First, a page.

Life Choices

The last two days, my English students have been reading A Wagner Matinee by Willa Cather.  For those of you not familiar, the story basically is this:

A 30-year-old, well-educated piano teacher from Boston, Georgiana, meets a young man named Howard Carpenter and runs off with him.  He is dirt poor, and the two eke out a life on the Nebraska plains.  She spends thirty years working for everyone, ruins her looks and her hands, and leaves her entire world behind, giving up music and her passion for thirty years.  When she comes into an unexpected legacy, she returns to Boston to visit her nephew, Clark, who decides to take her to a Wagner matinee in order to please her.  After the concert, she says to Clark, “I don’t want to go. . .”

It’s a story I don’t teach much, as my students don’t connect much to it, but I realized today how much Georgiana reminds me of myself.

Before I became a teacher, and before I was married and had a family, I worked in professional NY theatre.  While I was never a star, and I never really made any money at it, I worked almost consistently, in a variety of areas, for almost two years.  And even when I quit and got a real job, I ran a theatre company for several years, working as CFO, company manager, actor, designer and director.  And as a teacher, I’ve been fortunate to continue my theatrical pursuits directing and designing shows in the various schools that I’ve worked at, and as an actress in my local community theatre.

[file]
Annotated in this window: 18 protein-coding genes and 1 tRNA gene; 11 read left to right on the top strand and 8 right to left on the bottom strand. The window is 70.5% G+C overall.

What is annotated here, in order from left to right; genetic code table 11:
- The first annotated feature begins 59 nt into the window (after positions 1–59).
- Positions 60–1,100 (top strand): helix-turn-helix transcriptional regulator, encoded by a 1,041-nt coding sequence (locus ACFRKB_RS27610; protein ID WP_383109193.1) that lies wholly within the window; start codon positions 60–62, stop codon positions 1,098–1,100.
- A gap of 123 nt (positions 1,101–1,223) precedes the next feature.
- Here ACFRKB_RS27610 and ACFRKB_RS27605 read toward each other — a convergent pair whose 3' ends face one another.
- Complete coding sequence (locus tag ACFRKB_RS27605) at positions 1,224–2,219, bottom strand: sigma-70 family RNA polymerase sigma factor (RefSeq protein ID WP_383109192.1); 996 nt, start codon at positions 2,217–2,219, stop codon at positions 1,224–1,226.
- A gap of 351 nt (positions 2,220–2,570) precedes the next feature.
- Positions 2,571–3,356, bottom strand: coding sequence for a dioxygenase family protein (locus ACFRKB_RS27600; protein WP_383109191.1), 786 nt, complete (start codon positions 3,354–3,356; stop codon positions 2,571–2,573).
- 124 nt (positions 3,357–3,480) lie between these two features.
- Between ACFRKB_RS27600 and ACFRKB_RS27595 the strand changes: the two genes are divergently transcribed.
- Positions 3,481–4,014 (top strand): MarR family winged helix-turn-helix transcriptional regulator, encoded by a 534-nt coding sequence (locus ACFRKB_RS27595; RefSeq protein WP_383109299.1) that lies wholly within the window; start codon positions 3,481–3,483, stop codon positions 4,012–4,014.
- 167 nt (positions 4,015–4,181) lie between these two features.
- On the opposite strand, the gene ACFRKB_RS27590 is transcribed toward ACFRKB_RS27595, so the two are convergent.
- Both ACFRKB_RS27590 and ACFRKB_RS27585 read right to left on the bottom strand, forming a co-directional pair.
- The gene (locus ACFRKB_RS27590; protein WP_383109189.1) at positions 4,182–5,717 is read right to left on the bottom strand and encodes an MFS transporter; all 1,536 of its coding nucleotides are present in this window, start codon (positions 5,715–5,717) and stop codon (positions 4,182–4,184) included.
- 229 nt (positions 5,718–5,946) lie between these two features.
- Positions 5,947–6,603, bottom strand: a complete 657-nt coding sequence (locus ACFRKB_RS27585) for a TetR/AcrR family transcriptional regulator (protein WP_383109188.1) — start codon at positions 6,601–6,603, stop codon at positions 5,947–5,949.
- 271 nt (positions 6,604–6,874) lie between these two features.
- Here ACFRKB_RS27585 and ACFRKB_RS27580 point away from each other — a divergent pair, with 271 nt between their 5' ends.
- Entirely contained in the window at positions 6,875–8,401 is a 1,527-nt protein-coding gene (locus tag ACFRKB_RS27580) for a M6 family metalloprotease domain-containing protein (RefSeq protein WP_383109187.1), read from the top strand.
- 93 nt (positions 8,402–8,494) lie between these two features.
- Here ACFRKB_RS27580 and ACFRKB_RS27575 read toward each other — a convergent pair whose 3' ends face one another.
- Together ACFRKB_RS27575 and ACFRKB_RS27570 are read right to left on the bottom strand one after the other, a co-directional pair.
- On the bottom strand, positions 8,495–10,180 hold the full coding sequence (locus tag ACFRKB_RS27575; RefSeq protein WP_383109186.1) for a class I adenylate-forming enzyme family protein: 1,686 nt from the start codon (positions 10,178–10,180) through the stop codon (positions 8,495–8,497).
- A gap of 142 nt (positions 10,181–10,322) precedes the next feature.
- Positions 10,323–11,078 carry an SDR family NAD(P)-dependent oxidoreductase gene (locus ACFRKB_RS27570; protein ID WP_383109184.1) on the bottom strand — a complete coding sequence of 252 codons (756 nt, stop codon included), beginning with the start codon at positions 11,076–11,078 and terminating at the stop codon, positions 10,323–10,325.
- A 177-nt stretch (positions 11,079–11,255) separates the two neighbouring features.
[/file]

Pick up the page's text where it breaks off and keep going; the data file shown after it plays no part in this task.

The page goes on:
So while unlike Georgiana, I did not completely leave theatre behind, I made a choice to leave that world behind and make a new life for myself.  And while I don’t regret my decision, I often find myself, like Georgiana, crying at the overture to a musical, or getting so lost in a character in a play that I almost can’t find my way out.  I often look at the life that I’ve built for myself and wonder what would be different if I had just done one more show, or stuck it out one more year.

At the closing of each show I work on, I stay behind after the final curtain closes, as the last lights dim, and I sit in the darkened theatre, staring into the ghost light and I often cry to myself.  There’s no specific reason, but it is almost as if my heart breaks every time, with the loss of one more show–and I guess sometimes I wonder if it will be the last.  And if it ever is the last–will I become like Georgiana, who when reawakened to her love,  never wants to go back to reality.